Members of the Romanian Community are celebrating their first Christmas in their newly built church in Co Dublin.
The Betania Church, a Christian community of around 1,200 members, was established in Ireland over ten years ago and is open to all nationalities.
The church began when a small group of Romanian people met at a prayer meeting in 2010.
They decided to rent a premises from a Nigerian church in Dublin 15, but as the congregation grew, they sought a new location.
Three months later, they secured a unit that they converted into a church and remained there for nine years.
The group included Camilla Laza, who moved to Ireland over 20 years ago.
Without the support system of home, prayer and god became more important in her life, so the Betania Church became her new home.
It is clear that Camilla was not alone in her search for that security. As more Romanians arrived in Ireland, the church continued to grow.
In 2015, it purchased a piece of land from Fingal County Council and two years later planning permission was granted for construction.
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When the architects and engineers on the design team asked what the budget for the project was, they were told that there was no budget, that the church would "build by faith".
Amused and astounded, the design team told the church representatives that they were "crazy".
When the banks told those leading the project that they would not be able to fund the construction, the pastors turned to their own people.
They raised the money by requesting funds called "giants" from Romanian people in Ireland, according to Pastor Avram Hadarau.
That request was made five times and each time, funds were provided in bulk.
"The whole church came together, and every family or member said, I can give a thousand or I can give five thousand towards the project, and we basically put all the money together."
Finding construction workers was an easier task because, as the pastor pointed out, many Romanians came to Ireland over the last 20 years in search of work in the construction sector.
In 2006, there were 7,696 Romanians in Ireland, according to the Central Statistics Office. By 2016, that figure had grown to 29,186.
Up to 80 construction workers dedicated their time to the building, which rose rapidly on the hill in Tyrellstown, Co Dublin.
All trades came together, including on Saturdays and afternoons.
"They sacrificed a lot," Pastor Hadarau said.
The next generation also went to the site after school or college to help. They included Josh Jurjea, who is a student of Psychology at Trinity College Dublin.
While he said the younger generation are not experts in construction, they did what they could to lend a hand, and now the result is there for everyone to see.
That result is breathtaking.
The sanctuary is a theatre with seating for 1,200 people, with top of the range acoustics and a high-definition video wall that spans the length of the interior.
It is a commendable leap from the first service that was held in an empty field back in June 2018.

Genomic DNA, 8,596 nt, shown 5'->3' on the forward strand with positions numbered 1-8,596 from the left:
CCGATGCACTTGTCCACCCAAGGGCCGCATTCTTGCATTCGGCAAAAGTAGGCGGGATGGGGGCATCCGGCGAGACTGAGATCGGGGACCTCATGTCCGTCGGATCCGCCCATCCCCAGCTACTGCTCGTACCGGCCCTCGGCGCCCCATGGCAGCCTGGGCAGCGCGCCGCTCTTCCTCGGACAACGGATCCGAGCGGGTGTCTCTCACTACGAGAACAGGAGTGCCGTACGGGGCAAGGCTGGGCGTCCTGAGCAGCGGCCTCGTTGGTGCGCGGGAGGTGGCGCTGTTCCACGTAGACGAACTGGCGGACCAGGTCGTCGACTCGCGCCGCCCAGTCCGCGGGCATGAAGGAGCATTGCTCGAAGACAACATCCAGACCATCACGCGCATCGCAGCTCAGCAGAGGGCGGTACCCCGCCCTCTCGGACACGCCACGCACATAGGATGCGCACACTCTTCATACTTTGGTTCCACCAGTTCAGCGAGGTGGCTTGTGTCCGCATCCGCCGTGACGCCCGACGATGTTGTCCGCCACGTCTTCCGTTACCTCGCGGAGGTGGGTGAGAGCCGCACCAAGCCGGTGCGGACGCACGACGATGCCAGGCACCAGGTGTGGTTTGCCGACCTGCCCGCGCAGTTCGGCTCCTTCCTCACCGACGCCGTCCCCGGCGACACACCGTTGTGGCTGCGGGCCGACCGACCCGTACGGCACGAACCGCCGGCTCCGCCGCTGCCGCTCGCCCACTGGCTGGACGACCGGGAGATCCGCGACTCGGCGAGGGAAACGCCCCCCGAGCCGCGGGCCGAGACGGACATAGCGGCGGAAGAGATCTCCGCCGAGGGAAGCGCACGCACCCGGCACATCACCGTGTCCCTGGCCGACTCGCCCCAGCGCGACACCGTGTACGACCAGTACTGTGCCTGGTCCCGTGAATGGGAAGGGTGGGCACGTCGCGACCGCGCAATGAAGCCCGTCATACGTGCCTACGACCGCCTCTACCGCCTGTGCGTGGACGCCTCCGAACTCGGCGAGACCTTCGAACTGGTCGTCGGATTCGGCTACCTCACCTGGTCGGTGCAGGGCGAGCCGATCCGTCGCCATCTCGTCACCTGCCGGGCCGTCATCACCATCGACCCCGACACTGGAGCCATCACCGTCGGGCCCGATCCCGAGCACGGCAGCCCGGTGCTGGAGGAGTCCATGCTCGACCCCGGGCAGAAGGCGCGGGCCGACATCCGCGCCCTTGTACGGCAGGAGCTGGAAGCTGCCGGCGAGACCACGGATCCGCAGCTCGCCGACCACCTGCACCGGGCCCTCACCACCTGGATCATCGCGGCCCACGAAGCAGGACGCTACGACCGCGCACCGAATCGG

Despite the project being delayed by Covid-19, small groups continued to gather when restrictions were lifted for prayers and holy communion on the construction site.
The community firmly believes their prayers were answered.
Officially opened in September, the church holds three services on Sundays; one in English and two in Romanian.
To mark the first Christmas in their new building, the Betania Church wants to let people know the doors are open to everyone, regardless of nationality.
Larry Hill and his wife Ruth are among the Irish people who attend the church.
They work as Christian volunteers in China and India mainly, and find the Betania Church a welcoming sanctuary when they are home.
The Hills discovered the church in January this year and travel from south Dublin to Tyrellstown to attend services and meet the community.
They have also coaxed a few friends who are not religiously inclined to the church, who they said have been blown away by the welcome, the service and the music.
Larry said that as a christian, the presence of the lord is evident at the Betania Church because of the friendliness and goodness of the people behind it.
He said the christian ethos of giving back through local projects is evident.
Those activities now extend beyond the locality with the establishment of projects like Feed Dublin - which involves 20 younger members of the church bringing food parcels for homeless people into the city centre on Sundays.
Around 650 children are involved in the choir, the orchestra, youth camps and summer camps, which are open to all children in the locality to encourage integration.
The Romanian community knows what it is like to arrive in a strange country in search of work and for a better life.
Rebecca Ometita said the church is there for everyone, including those who may be new to the country and do not know where to turn.
Indeed, several Ukrainian families have joined the church since their arrival in Ireland.
Pastor Avram Hadarau said the church is eager to give back to Ireland and thank the Irish people for the generosity they have shown to the Romanian community.
"Thanks you guys. May God bless you," he said.